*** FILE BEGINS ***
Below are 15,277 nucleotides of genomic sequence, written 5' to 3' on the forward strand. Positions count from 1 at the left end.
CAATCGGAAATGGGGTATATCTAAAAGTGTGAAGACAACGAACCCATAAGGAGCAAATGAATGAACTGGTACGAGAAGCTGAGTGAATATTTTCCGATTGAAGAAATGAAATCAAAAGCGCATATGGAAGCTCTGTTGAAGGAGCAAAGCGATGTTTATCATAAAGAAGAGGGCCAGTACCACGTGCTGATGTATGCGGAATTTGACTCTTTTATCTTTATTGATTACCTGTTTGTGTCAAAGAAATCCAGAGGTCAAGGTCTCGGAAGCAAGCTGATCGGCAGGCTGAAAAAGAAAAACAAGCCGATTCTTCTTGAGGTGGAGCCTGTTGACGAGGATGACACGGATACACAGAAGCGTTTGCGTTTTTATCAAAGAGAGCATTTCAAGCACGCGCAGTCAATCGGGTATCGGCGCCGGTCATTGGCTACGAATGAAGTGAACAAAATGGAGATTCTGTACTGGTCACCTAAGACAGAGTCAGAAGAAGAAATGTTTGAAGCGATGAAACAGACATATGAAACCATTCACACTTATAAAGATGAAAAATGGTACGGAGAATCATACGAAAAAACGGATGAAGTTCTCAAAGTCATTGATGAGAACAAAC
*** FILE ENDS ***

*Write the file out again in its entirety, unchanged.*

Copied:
Below are 15,277 nucleotides of genomic sequence, written 5' to 3' on the forward strand. Positions count from 1 at the left end.
CAATCGGAAATGGGGTATATCTAAAAGTGTGAAGACAACGAACCCATAAGGAGCAAATGAATGAACTGGTACGAGAAGCTGAGTGAATATTTTCCGATTGAAGAAATGAAATCAAAAGCGCATATGGAAGCTCTGTTGAAGGAGCAAAGCGATGTTTATCATAAAGAAGAGGGCCAGTACCACGTGCTGATGTATGCGGAATTTGACTCTTTTATCTTTATTGATTACCTGTTTGTGTCAAAGAAATCCAGAGGTCAAGGTCTCGGAAGCAAGCTGATCGGCAGGCTGAAAAAGAAAAACAAGCCGATTCTTCTTGAGGTGGAGCCTGTTGACGAGGATGACACGGATACACAGAAGCGTTTGCGTTTTTATCAAAGAGAGCATTTCAAGCACGCGCAGTCAATCGGGTATCGGCGCCGGTCATTGGCTACGAATGAAGTGAACAAAATGGAGATTCTGTACTGGTCACCTAAGACAGAGTCAGAAGAAGAAATGTTTGAAGCGATGAAACAGACATATGAAACCATTCACACTTATAAAGATGAAAAATGGTACGGAGAATCATACGAAAAAACGGATGAAGTTCTCAAAGTCATTGATGAGAACAAAC